Machiavelli;s basic assumption about the nature of people was indicative of his rationale for the type of leadership he advocated:” Whoever desires to found a state and give it laws, must start with the assumption that all men are bad and ever ready to display their nature, whenever they may find occasion for it. Thomas Hobbes’s Leviathan (1651) was a later for a strong central leadership.

  • In this history of human liberty,John Locke’s essay Concerning Civil Government (1690) must stand as a great contribution to political theory and an effective instigator of political action. Locke’s work is so broad that it is possible here only to sample his main contributions:first, that people are governed by a natural law of reason and not by the arbitrary rules of tradition nor the whims of a central authorarian figure, and second, that civil society is built on private property. Locke was a puritan in the England of Cromwell. His writing must have affected that of Adam Smith and most certainly established the basis for Rousseau’s writings.

      The Market Ethic

  • Economic thinking was basically sterile during the Middle Ages,since localized,subsistence-level economies needed no economic theory to explain their workings. In the sixteenth and seventeenth centuries, the reemergence of strong national entities began to reshape economic thought. The mercantilists thought only of the state,whereas the philosophy of the enlightenment championed  individual rights and viewed all human institutions in terms of the contribution they could make to the happiness of each individual.        In the eighteenth century, the Physiocratic school of economic thought emerged to challenge mercantilism. Adam Smith (1723-1790), a Scottish political economist, was not a Physiocrat perse but influenced by that school’s view of a natural harmony in economics. For Adam Smith,the concept  of specialization of labor was a pillar of this market mechanism. He cited the example of the pin makers. Smith argued that it was the province of government,through  public education, to overcome the debilitating effects of the division of labor.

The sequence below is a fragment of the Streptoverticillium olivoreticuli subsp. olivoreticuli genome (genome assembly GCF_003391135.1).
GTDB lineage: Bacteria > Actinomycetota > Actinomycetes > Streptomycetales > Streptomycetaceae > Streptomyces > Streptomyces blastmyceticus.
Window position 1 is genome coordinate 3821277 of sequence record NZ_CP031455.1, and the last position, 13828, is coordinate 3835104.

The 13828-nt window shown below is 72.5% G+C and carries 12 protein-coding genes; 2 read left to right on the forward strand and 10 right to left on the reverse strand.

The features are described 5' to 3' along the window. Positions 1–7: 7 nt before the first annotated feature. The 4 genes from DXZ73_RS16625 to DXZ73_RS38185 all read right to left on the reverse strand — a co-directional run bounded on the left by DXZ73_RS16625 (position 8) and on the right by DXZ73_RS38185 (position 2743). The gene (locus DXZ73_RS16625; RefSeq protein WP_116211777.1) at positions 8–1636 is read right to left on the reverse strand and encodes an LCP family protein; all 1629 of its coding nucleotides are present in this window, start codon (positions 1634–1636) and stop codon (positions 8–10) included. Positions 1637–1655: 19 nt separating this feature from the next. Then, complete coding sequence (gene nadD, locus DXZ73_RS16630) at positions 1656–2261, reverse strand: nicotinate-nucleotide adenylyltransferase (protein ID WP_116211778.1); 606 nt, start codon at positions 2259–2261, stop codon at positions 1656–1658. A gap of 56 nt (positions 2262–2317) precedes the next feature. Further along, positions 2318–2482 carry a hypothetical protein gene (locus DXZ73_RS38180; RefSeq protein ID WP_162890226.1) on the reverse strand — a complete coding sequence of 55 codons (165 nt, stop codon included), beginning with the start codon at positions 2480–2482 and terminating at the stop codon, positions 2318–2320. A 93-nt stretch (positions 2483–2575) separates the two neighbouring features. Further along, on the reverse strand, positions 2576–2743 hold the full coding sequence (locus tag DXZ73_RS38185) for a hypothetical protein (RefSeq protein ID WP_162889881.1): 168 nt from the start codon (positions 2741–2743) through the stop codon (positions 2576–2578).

• The first edition of the Wealth of Nations was published in March 1776 and was sold out in six months;the second edition (1778) contained minor changes; but the third edition (1784) contained substantial revision, among them Smith’s concern for join-stock, that is, limited liability firms.
  • During Smith’s time, the largest employeers were textile firms, and these were not capital intensive. Those who managed “other people’s money” incurred less personal risk and would be less vigilant and prudent in their duties. When his writing appeared in the early stages of the Industrial Revolution, Smith found a large number of vocal supporters fertile soil for his liberal economics. The market ethic was another element in this trinity of forces that created the cultural environment for the flowering of the industrial system.

source : The History of Management Thought (Daniel A. Wren)

1 Comment (+add yours?)

  1. Arianit Haxha
    Dec 18, 2012 @ 12:32:52

    Thank you really helpfull🙂

    Reply